The American Horse Council reports that all restrictions in connection with the West Nile virus outbreak in the United States have been lifted on shipping horses to the European Union. The change took effect as of February 1.

In October of 1999, the European Union instituted a ban on the importation of horses which had been in the states of New York, Connecticut and New Jersey within 15 days prior to exportation into Europe. The ban was issued in response to the isolation of West Nile virus (WNV) in three horses on Long Island, New York last year.

WNV is a viral encephalitis affecting the central nervous system that can kill horses. Migratory birds are considered the primary means of the spread of WNV and it is believed that the disease was brought into the U.S. by a bird and then spread by mosquitoes. WNV also affects humans and seven deaths were reported in New York during the same period. For past articles about West Nile on The Horse Interactive, visit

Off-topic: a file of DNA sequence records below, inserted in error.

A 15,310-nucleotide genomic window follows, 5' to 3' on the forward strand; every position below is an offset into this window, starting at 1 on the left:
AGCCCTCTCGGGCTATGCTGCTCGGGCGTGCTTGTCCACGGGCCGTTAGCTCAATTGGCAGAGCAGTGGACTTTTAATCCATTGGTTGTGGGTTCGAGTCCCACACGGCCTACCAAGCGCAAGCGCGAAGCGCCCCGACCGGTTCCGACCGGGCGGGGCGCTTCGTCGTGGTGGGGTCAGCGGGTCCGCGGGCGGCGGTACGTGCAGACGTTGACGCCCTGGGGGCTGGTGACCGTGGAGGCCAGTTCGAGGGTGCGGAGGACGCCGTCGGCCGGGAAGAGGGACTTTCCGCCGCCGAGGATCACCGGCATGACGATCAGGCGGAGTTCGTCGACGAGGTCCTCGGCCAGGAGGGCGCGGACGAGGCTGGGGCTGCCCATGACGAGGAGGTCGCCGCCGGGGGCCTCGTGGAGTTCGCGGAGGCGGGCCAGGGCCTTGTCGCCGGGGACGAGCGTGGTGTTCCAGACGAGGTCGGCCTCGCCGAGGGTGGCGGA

West Nile virus is known to exist in Europe, the Middle East and Africa. Its identification in the New York area was the first time it has been found in the Americas.

For more information regarding the West Nile virus, visit the American Horse Council (AHC) web site at